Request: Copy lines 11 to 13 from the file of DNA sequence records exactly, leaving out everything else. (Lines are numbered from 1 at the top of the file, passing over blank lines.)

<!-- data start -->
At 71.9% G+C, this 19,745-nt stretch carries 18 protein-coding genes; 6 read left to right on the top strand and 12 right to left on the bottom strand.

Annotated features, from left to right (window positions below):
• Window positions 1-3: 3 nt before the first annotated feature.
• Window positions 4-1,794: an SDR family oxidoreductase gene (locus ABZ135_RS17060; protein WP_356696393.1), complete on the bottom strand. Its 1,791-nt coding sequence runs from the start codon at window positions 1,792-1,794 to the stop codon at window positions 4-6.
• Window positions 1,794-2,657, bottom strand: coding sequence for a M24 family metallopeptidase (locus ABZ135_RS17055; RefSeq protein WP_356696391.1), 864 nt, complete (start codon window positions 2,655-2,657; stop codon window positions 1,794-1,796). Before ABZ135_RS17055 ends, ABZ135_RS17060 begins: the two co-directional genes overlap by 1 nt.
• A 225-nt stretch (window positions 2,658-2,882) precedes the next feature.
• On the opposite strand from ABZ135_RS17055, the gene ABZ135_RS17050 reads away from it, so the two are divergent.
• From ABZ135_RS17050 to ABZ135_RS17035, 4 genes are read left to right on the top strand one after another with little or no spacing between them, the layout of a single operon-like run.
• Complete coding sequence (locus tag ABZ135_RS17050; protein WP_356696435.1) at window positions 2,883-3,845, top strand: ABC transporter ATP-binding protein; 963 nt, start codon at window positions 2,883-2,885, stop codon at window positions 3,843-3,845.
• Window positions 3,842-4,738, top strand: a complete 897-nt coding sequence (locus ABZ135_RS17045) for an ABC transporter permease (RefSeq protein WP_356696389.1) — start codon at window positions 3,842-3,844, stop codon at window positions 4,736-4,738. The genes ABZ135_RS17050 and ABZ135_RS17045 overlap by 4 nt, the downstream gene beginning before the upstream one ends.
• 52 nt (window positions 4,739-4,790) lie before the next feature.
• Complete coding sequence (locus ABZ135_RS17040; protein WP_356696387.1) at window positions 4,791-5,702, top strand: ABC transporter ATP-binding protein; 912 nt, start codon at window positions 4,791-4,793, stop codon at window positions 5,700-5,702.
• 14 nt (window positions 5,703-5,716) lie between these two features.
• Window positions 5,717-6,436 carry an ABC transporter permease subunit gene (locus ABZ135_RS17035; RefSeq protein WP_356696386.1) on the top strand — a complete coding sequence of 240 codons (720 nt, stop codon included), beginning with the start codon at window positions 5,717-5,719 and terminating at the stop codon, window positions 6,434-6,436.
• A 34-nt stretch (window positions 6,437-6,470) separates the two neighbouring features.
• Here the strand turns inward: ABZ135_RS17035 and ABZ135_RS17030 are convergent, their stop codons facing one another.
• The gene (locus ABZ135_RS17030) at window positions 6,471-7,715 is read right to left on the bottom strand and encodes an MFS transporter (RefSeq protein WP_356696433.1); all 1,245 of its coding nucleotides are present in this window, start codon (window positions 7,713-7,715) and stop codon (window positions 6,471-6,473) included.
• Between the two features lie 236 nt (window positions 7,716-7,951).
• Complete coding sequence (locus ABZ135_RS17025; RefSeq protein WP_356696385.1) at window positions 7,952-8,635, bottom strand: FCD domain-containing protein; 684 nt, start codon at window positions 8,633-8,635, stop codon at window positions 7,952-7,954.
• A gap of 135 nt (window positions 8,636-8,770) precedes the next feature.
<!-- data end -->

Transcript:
• 52 nt (window positions 4,739-4,790) lie before the next feature.
• Complete coding sequence (locus ABZ135_RS17040; protein WP_356696387.1) at window positions 4,791-5,702, top strand: ABC transporter ATP-binding protein; 912 nt, start codon at window positions 4,791-4,793, stop codon at window positions 5,700-5,702.
• 14 nt (window positions 5,703-5,716) lie between these two features.